Everyone is worried about the defense. With the way the loss went down against the Green Bay Packers, it’s easy to see why fans keep stressing over it. Aaron Rodgers led his team to touchdowns on their first three possessions of the game. Boom, just like that, the Packers had 21 points. And even after the Cowboys defense started making stops, the last vision fans were left with is a 70-yard completion (I’m embellishing a little here) from Rodgers to Jared Cook to set up the game winning field goal. It hurts. It hurts bad.
The Cowboys front office recognizes the need to strengthen the defense. They had nine draft picks and seven of them were defensive players. And while there are several defensive positions that will be spotlighted as potential improvements, the rest of the NFL better prepare themselves for the improvements the Cowboys made on offense.
Last year, Dallas finished fifth in the league in points per game. And of the four teams that finished ahead of them, three of them consisted of teams that went farther than the Cowboys in the playoffs - Green Bay, Atlanta, and New England. We get it, points make a big difference. Scoring an average of 26.3 points a game was good enough to win 13 regular season games, but this offense can do better. And they will.
When the Cowboys selected Ezekiel Elliott with the fourth pick overall in the 2016 Draft, they arguably got the best player in the entire draft. What holds even more water is the idea that they absolutely got the best player for a Cowboys team. Zeke is a great running back, but he’s an absolute beast when you put him behind this offensive line and play within the Cowboys offense.
Elliott had a great rookie season, proving his weight in gold, but he’s just getting started. With a year of experience now under his belt, look for him to unleash the hurt on opposing defenses. It took Emmitt Smith three years before he became an All-Pro and he only had two seasons his entire career where he rushed for over 1,600 yards. Zeke was an All-Pro his rookie season with a 1,631 performance. Don’t be surprised if he breaks the Cowboys single-season rushing record (1,845) set by DeMarco Murray a couple years ago and leads the team with the best record in the NFC (again) as he takes home the MVP crown.
There is only one quarterback who has had the best rookie season of any quarterback in NFL history. Just one. And that quarterback is Dak Prescott. So while some can all try to compare him to one-hit wonders like Robert Griffin III and Nick Foles, it’s only fair to remind them that no rookie QB has performed as well as Prescott has. Prescott’s play-making ability has many of us excited, but his ball protection aptitude is what helps us rest easy. His interception totals were low last year (4), but it’s not because he’s lucky. He doesn’t throw many intercept-able passes. There is no logical reason to believe Prescott will regress in year two. Ben Grimaldi explained it perfectly:
“Bring up the name Robert Griffin III all you like, but comparisons to Prescott rings hollow. Dak has a much better build, feel and mind for the game than Bob did, so that assessment is lazy and inaccurate.”
RG3 had a great rookie season, but even still Prescott completed passes at a higher percentage, threw for more yards, threw for more touchdowns, and he did all this while throwing for fewer interceptions. While it’s easy for people to just proclaim that Prescott will arbitrarily get worse, has anyone talked about the possibility of him getting better? Grimaldi continues...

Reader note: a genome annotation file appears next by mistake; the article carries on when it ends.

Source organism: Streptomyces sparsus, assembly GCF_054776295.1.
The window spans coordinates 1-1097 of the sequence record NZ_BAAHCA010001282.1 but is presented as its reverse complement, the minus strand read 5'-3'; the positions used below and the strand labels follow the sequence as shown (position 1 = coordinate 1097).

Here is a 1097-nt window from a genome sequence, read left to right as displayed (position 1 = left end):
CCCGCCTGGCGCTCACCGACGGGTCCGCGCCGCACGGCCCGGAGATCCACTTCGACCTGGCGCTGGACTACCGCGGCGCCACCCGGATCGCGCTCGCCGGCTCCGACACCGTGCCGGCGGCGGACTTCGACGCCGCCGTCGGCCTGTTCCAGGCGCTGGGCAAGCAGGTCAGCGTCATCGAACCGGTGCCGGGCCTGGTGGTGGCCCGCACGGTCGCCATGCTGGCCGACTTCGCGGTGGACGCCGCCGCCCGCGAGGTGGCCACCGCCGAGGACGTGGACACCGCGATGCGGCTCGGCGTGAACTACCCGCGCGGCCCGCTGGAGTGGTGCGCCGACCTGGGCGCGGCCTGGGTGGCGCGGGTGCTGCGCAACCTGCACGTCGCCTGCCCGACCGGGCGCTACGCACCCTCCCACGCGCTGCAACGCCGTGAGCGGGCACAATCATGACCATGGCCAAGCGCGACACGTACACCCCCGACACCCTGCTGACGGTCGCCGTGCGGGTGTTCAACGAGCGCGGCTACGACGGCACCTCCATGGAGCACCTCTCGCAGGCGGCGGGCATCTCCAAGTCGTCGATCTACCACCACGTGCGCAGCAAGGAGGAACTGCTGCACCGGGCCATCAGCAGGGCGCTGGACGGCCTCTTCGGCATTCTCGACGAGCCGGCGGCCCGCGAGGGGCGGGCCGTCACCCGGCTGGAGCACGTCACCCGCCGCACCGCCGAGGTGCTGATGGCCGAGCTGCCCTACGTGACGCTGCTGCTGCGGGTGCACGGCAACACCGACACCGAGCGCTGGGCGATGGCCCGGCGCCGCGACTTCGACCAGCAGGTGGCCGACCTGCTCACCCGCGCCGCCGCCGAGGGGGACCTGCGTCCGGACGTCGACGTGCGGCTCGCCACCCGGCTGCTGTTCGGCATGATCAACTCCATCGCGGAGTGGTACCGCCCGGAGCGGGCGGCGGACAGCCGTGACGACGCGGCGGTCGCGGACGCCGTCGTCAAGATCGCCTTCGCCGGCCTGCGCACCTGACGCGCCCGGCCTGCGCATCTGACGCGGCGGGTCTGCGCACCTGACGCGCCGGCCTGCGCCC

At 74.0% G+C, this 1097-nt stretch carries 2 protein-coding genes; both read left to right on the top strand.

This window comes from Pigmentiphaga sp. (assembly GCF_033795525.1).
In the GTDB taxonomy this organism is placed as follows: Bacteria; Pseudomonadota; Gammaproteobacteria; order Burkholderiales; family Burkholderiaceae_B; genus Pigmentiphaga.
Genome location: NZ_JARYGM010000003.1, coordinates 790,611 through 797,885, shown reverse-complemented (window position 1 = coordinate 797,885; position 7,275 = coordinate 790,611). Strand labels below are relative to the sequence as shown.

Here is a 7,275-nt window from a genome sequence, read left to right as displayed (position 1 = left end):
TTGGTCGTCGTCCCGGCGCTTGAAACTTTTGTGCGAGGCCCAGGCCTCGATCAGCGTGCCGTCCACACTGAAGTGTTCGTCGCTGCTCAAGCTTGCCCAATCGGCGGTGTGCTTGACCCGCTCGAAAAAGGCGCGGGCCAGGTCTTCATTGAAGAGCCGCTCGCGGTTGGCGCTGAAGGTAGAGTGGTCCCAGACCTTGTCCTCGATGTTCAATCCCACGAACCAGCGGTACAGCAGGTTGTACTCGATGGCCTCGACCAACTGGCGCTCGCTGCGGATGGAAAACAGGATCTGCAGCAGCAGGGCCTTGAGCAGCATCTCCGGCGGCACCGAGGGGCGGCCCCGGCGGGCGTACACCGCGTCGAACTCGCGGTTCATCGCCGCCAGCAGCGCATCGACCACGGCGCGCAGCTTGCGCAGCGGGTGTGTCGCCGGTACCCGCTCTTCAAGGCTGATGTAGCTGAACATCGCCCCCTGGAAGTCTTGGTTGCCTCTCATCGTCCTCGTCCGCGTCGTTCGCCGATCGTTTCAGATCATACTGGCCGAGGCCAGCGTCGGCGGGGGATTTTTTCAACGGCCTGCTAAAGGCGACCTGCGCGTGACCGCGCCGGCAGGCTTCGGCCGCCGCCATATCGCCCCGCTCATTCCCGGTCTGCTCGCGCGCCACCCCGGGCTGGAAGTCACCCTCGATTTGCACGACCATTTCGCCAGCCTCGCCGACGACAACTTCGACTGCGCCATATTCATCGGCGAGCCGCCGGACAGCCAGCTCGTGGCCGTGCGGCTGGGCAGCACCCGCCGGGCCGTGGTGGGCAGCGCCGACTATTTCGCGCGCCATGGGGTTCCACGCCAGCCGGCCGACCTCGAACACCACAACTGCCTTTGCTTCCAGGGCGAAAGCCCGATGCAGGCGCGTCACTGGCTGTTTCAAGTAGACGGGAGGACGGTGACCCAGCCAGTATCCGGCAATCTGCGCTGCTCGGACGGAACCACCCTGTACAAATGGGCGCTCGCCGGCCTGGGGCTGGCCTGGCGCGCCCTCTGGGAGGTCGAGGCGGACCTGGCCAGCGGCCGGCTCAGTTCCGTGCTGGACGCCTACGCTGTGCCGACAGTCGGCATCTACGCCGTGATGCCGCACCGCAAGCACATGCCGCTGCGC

There’s another prevailing thought that has been thrown around the NFL for the last 20-30 years; a player makes the most improvements from year one to year two. But again, that doesn’t seem to apply to Prescott.
Before Tony Romo got hurt last year, I proposed the question to the BTB community - can Dak Prescott save the day if Romo got hurt? While I wasn’t expecting it to be put to the test, there were some reasons to feel optimistic because of the traits Prescott possessed. I wrote:
He's very good at protecting the ball and keeps his passes manageable so he isn't the gunslinger risk a lot of rookie QBs are. He'll have a strong running game to work behind and he'll have plenty of weapons to throw the ball to. And if he doesn't like what he sees, he can just take off running.
So while Prescott’s breakout in the NFL surprised almost everyone, some of the things he accomplished didn’t just come out of nowhere. But the one thing to hang your hat on regarding Prescott’s ability to sustain this level of play is knowing that he’s one of those players that can max out his potential. His passion, his leadership, his commitment to preparing - all these things will help him continue to be successful in this league.
Feel the power of the Dak-side.
The Slot Machines
Every Sunday will be casino night for the Cowboys offense as they will feature two slot receivers in Cole Beasley and Ryan Switzer. One guys zigs, another guys zags... good luck keeping track of the whereabouts of all those sneaky little marsupials. That doesn’t even include the extra attention that Dez Bryant requires. Did I mention that Ezekiel Elliott is going to be a problem for defenses? And then there’s that Jason Witten fella, but when has he ever been a problem for anyone?
Bottom line is that defenses are going to have a real problem covering all the Cowboys skill position players.